You could have diabetes and not know it. The chronic disease in which blood sugars are elevated because the pancreas either doesn’t make enough insulin or doesn’t make any at all is one of the most common chronic health conditions in America.
However, not everyone who has diabetes knows it. Of the 32.2 million people in the U.S. who have the disease, 7.3 million are undiagnosed, according to the Centers for Disease Control and Prevention’s National Diabetes Statistics Report 2020.
That’s because the symptoms of diabetes can be very mild. Although symptoms are similar for both Type 1 and Type 2 diabetes, Type 2 diabetes symptoms can be especially hard to pinpoint, because they can be vague or are often symptoms of other chronic conditions.
“In many patients with Type 2 diabetes, the disease progresses slowly, and they may not realize that they have developed it without screening,” says Dr. Asha M. Thomas, an endocrinologist with Sinai Hospital of Baltimore. “There are millions of patients who have diabetes who aren’t aware they have it.”
8 Most Common Symptoms of Diabetes
You can’t know for sure whether you have diabetes just based on symptoms — you’ll need to see a doctor who can check your blood sugar levels and make a definitive diagnosis.
Dr. Kathleen Wyne, an endocrinologist specializing in Type 1 diabetes and a professor of medicine in the division of endocrinology, diabetes and metabolism with the Ohio State University Wexner Medical Center in Columbus, notes that while the symptoms listed below are among the most common, “it’s not usually just one of the items on this list, but the combination that makes us look for diabetes.”
You have to urinate more often.
This is because your kidneys are working harder to process extra sugar in your urine. The color of the urine you produce if you’ve got diabetes is usually clear or very lightly colored.
You feel thirsty more often than usual.
As you urinate more, you’ll feel more dehydrated, and that makes you want to drink more liquids. Some people also feel hungrier than usual.
>You develop urinary tract, yeast or vaginal infections frequently.
>Sometimes, OB-GYNs help to diagnose diabetes based on an increased frequency of UTI infections or yeast infections, says Lucille Hughes, a certified diabetes educator and director of diabetes education at South Nassau Communities Hospital in Oceanside, New York.
Diabetes causes changes to the body’s immune system that can increase your risk of developing other infections. Wyne adds that irregular menstrual cycles or miscarriages can also be signs of diabetes.
You experience unintentional weight loss.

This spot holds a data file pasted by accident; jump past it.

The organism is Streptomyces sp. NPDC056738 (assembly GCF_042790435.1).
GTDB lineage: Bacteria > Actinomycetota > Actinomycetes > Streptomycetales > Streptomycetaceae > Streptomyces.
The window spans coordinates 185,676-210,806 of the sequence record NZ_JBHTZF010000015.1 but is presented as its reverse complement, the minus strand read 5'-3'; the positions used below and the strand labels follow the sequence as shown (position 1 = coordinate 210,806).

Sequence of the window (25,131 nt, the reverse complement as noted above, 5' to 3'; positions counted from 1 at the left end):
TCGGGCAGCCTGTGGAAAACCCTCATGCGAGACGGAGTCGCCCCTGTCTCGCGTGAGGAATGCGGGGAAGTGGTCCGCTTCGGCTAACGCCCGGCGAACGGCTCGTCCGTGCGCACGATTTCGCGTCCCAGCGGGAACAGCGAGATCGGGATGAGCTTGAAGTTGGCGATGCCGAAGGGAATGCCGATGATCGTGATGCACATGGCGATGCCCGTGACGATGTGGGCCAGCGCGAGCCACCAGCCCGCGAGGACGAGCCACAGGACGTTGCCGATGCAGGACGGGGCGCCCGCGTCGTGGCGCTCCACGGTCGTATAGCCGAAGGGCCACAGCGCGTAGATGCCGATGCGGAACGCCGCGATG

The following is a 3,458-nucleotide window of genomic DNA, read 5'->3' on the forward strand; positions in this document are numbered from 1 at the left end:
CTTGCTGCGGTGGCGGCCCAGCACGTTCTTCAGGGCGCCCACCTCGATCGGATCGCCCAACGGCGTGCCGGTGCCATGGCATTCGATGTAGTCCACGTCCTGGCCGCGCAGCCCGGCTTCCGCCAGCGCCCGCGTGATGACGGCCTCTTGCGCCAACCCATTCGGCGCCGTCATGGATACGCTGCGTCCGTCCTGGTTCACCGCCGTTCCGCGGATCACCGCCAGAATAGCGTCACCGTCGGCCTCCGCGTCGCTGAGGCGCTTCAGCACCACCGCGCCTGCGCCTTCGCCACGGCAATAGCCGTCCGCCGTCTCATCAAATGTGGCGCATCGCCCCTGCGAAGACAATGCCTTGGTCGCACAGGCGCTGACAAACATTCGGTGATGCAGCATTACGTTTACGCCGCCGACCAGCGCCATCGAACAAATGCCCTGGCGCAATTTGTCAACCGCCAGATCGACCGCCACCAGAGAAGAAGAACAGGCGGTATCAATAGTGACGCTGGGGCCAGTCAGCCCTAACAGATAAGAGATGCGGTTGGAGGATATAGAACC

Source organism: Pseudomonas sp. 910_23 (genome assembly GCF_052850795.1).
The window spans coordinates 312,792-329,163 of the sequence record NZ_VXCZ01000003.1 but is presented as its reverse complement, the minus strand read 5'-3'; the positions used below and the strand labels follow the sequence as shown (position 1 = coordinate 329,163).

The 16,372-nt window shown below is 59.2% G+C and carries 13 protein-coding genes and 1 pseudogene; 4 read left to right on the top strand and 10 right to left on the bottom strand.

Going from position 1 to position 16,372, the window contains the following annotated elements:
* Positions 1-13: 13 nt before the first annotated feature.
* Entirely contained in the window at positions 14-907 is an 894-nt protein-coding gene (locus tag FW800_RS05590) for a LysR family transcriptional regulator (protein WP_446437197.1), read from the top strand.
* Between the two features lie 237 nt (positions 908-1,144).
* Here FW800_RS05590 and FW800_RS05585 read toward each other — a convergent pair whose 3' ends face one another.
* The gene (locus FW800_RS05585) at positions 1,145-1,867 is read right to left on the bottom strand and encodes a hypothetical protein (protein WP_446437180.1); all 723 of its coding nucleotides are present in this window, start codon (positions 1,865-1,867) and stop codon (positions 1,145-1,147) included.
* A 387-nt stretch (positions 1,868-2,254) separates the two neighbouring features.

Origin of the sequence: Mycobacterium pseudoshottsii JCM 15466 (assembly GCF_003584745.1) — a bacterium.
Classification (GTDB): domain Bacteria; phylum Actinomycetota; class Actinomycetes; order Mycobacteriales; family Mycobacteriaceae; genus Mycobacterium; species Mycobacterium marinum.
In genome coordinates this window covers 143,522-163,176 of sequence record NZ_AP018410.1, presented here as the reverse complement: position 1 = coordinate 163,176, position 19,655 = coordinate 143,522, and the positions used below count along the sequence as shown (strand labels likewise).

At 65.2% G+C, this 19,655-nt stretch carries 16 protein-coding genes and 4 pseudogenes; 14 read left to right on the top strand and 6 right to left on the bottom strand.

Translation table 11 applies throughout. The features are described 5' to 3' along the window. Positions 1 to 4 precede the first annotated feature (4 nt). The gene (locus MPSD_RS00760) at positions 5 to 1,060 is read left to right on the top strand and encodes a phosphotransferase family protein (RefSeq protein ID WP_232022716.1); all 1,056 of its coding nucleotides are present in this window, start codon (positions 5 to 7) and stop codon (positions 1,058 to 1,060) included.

While many people want to lose weight, the weight loss that occurs when you have uncontrolled diabetes is not a healthy way to lose weight. It happens because your body can’t properly use insulin to help process glucose, a sugar found in food, for fuel. So your body starts to process fat and muscle for fuel, says Susan M. De Abate, a nurse, certified diabetes educator and team coordinator of the diabetes education program at Sentara Virginia Beach General Hospital.
You have flu-like symptoms or feel more fatigued.
If your spouse starts complaining that you used to love to do stuff, but now you just want to say home and sleep, that could be a sign that your health is compromised.
“They’ll say, ‘I knew something was different about them,'” Hughes says, describing the fatigue. The fatigue comes from a lack of glucose, your body’s No. 1 energy source. “It’s as if you’re a car and you run on gasoline, but the gas is outside the car and can’t make it in,” Hughes says. And waking up frequently at night to urinate can also contribute to tiredness during the day, Wyne says.
You experience occasional blurred vision.
Uncontrolled diabetes can lead to a condition called diabetic retinopathy, which affects your vision. Eye doctors sometimes play a role in helping to diagnose diabetes because of the vision symptoms that can arise.
You experience erectile dysfunction.
Wyne says that in men under age 50, erectile dysfunction can be a sign of diabetes.
You need longer to heal.
If you notice that it seems to take a lot longer for cuts and scrapes to heal, that could be a sign of diabetes, Wyne says.
How Symptoms Differ Between Type 1 and Type 2 Diabetes
The symptoms of Type 1 diabetes are usually similar to those of Type 2, but they come about more suddenly. For example, a child may have flu-like symptoms that move quickly and send the family to the emergency room where a Type 1 diabetes diagnosis is made, Hughes says.
In contrast, the symptoms for Type 2 diabetes can be drawn out over several years before they become bad enough to be noticeable.
Why Diabetes Symptoms Are Confusing
The symptoms of diabetes, particularly Type 2, can be hard to track because they appear slowly over time and because the signs of aging and the signs of diabetes can overlap. “People have dry skin or they use the bathroom a lot (when they’re older). It’s hard to tell which is which,” De Abate says.